Previous studies have been conducted in an attempt to develop and evaluate electronic methods for detecting particles from hydraulic nozzles [4] developed an electronic sensor that measured voltage output from fixed parallel traces to estimate spray deposition on the sensor surface. Results indicated that output voltage was proportional to the amount of spray deposited on the surface; however reliability was questionable for the system. A similar system using parallel traces to measure output voltage was tested for measuring humidity levels in controlled environments [5]. A limitation of both systems was that fixed trace and gap widths were used for the surface of the sensing systems. The ability to use an array of these types of sensors to simultaneously monitor spray deposition should be investigated. [6] developed a digital system to monitor spray particle deposition. Further development was needed to improve resolution of the sensing pads and the need for wireless data acquisition (DAQ) was also expressed. While some recently developments have been made to improve the analysis time using WSP including image processing [7] and smartphone, web-based tools [8], little effort has been made to further the measurement of spray application or droplet sizes from hydraulic nozzles using an electronic sensing platform. Further research is needed to stimulate advances and the development of technologies related to spray application monitoring.
The goal of this study was to conduct a preliminary evaluation on the performance of a wireless, electronic sensor array for its potential to replace traditional WSP-based methods for assessing droplet spectra and nozzle application rates. Two novel aspects of this system were the integration of multiple trace and gap widths on the sensing surface and the use of a wireless module for data transfer. Specific objectives for this study were to: (1) test the wireless DAQ system for monitoring sensor output; (2) determine if sensor array performance was consistent with respect to orientation of droplets on sensor, temperature and droplet sizes; and (3) evaluate sensor array output for different application rates and droplet spectra classification at constant nozzle pressures.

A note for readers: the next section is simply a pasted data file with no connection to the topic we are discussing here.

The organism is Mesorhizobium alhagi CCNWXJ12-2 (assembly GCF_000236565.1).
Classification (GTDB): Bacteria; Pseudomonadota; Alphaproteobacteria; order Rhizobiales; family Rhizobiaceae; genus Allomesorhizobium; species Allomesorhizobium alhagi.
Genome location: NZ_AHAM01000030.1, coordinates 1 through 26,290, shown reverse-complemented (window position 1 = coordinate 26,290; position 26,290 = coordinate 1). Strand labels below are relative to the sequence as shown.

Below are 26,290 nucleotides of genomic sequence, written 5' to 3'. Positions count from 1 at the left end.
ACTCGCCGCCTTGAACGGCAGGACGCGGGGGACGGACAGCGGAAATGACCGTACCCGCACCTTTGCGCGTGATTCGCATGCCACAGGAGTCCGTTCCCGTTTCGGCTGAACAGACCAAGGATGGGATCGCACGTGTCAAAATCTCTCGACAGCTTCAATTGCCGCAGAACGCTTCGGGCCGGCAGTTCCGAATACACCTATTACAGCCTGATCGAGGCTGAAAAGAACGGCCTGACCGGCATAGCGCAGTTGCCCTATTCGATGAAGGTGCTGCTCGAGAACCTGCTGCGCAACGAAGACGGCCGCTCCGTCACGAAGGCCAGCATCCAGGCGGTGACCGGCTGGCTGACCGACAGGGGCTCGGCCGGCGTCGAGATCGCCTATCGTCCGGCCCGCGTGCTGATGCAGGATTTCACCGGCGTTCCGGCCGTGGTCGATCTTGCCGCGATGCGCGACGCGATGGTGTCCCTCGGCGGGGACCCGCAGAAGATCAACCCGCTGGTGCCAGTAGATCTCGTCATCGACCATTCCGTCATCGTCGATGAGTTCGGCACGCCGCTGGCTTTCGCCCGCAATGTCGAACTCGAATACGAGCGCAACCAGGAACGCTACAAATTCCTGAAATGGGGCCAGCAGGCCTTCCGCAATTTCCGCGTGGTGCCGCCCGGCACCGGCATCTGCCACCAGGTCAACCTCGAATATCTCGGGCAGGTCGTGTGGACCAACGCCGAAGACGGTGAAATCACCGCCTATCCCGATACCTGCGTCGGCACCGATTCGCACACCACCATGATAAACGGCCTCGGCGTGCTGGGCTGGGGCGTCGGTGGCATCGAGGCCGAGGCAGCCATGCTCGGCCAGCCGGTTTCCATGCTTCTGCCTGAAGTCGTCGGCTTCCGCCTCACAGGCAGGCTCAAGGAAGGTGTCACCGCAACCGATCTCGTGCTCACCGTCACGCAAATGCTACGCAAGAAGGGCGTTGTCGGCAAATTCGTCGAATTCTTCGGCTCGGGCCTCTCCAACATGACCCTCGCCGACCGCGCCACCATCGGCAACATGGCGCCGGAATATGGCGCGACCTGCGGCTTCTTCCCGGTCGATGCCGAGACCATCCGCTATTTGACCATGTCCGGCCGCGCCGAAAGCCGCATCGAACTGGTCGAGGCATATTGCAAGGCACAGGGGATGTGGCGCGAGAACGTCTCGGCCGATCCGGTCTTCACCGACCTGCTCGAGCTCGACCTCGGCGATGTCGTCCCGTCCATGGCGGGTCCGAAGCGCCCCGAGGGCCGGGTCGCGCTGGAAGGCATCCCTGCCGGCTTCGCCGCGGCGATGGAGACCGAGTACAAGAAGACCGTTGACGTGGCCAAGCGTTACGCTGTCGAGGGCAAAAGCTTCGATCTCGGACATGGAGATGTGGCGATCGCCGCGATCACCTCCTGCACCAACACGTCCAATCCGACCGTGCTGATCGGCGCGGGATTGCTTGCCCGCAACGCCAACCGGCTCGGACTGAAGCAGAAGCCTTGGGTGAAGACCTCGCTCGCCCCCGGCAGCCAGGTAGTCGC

2. Materials and Methods

2.1. Sensor Array and Data Acquisition Development

The sensing platform developed consisted of a resistance-based printed circuit board and wireless DAQ hardware using an embedded microprocessor. Each sensor was comprised of a configuration of parallel traces with gaps fabricated from tin plated copper material during the board printing process. A design schematic and photo of the sensor array is shown in Figure 1. Three different sensor configurations were printed on the sensor array circuit board. Sensors 7 and 8 represented the smallest trace and gap widths; both trace and gap widths were increased for Sensors 1 through 4; gap widths were then increased for the design of Sensors 5 and 6. A summary of the trace and gap widths with the resulting spacing is shown in Table 1. As shown in Table 1, each sensor design was replicated at least once in the final sensor array used for testing.
A common 9 VDC input was supplied to each of the sensors as was a common ground via internal circuitry on the printed board. A variable resistor was soldered between each sensor and ground, essentially creating a voltage divider for the eight separate circuits. The resistance setting for each sensor plate output was calibrated to produce 5 VDC while each sensor was saturated with water. The set value for each variable resistor was monitored with a digital multimeter during this calibration process. A summary of the resistance settings for the three sensor configurations is shown in Table 1. The sensor array was then secured to the top of a weatherproof electronics enclosure for testing.
Figure 1. Design schematic with sensor ID numbers (left) and photo (right) of spray deposition sensor array used during testing.
Figure 1. Design schematic with sensor ID numbers (left) and photo (right) of spray deposition sensor array used during testing.
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Table 1. Sensor array trace gap spacing between traces and widths of traces.